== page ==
Officer Atkins testified from a report made by him after his arrival at the scene some ten or fifteen minutes later, between 3:40 to 3:55 p.m. He had no recollection of what happened aside from the report. The officer's testimony on direct examination, which the court below held should have been excluded, was as follows: "A. The vehicle which is the striking vehicle was going west on York Street. He was unable to stop due to brake failure. Q. How did you ascertain or verify that there was no brakes? A. I would test them. Q. Did you test them? A. Yes, sir, because I have marked vehicle one that the equipment was faulty. We wouldn't mark it unless we tested it."

Admittedly the officer did not witness the accident, but arrived some time thereafter. He was competent to testify as to the condition of the brakes at the time he tested them, after the accident, but since Jackson's car suffered heavy damage in the collision the defect in the brakes could have been the result of the collision damage. The radiator fell down, the flexible brake line was broken, and Jackson abandoned the car thereafter. It is clear, therefore, that officer Atkins was not competent to render an opinion as to the condition of the brakes prior to and at the time of the accident.

The report and testimony of the officer that Jackson was unable to stop due to brake failure was hearsay and it was ". . . highly prejudicial to the . . . [plaintiff's] case that this statement should be brought

[ 211 Pa. Super. Page 170]

    to the attention of the jury with all the prestige and authoritativeness which naturally attaches to an impartial police report." Johnson v. Peoples Cab Company, 386 Pa. 513, 126 A.2d 720 (1956); Broadbent v. A. Moe & Company, Inc., 208 Pa. Superior Ct. 28, 220 A.2d 340 (1966). Opinion testimony of a police officer, who did not witness the accident, as to the cause thereof, is inadmissible as hearsay, "grossly speculative and an invasion of the jury's exclusive prerogative." Brodie v. Philadelphia Transportation Company, 415 Pa. 296, 203 A.2d 657 (1964); Smith v. Clark, 411 Pa. 142, 190 A.2d 441 (1963).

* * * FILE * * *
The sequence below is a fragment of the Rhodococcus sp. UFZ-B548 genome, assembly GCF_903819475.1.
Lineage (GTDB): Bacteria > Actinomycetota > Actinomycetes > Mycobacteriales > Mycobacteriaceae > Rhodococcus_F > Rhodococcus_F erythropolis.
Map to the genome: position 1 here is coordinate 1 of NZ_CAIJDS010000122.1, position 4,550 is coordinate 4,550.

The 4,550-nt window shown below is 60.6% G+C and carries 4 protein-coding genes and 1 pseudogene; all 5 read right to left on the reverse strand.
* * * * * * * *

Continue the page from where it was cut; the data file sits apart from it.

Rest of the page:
Plaintiff's attorney specifically objected to "any reference to the [police] report because he wasn't there at the time of the accident." Testimony by an expert that a broken spindle on a truck discovered after the accident could have been the cause thereof, is properly excluded since the offered testimony did not exclude the possibility that the defect may have resulted from the accident. Smail v. Flock, 407 Pa. 148, 180 A.2d 59 (1962).

The additional defendant White contends the court's reason for granting a new trial related only to the issue of the negligence of the defendant Jackson. At trial, the court submitted the question of the negligence of both defendants to the jury. The possible negligence of both defendants at this right angle collision was in issue throughout the case. Here the alleged failure of Jackson's brakes was an issue relating to the negligence of both defendants. The question was whether White, although having the right of way, exercised due care under the circumstances. Cf. Sternberg v. Dixon, 411 Pa. 543, 192 A.2d 359 (1963), where the lack of negligence on the part of the additional defendant was clear and there was no necessity of a new trial as to the additional defendant. Where the same fundamental error permeates the whole case, a new trial

[ 211 Pa. Super. Page 171]

    should be granted generally; it restores the case to the status it had before the trial took place, fully open to be tried de novo as to all parties and issues. Berkeihiser v. DiBartolomeo, 413 Pa. 158, 196 A.2d 314 (1964); Pupich v. Bock, 202 Pa. Superior Ct. 382, 195 A.2d 809 (1963); Caine v. Collins, 194 Pa. Superior Ct. 230, 166 A.2d 675 (1960); Mains v. Moore, 189 Pa. Superior Ct. 430, 150 A.2d 549 (1959).

An appellate court will not reverse the grant of a new trial unless (1) there is a clear abuse of discretion, or (2) an error of law which controlled the outcome of the case. Anderson v. Pittsburgh Railways Company, 423 Pa. 550, 225 A.2d 548 (1967); Sternberg v. Dixon, supra. Neither are prevalent here.

Order affirmed.


Order affirmed.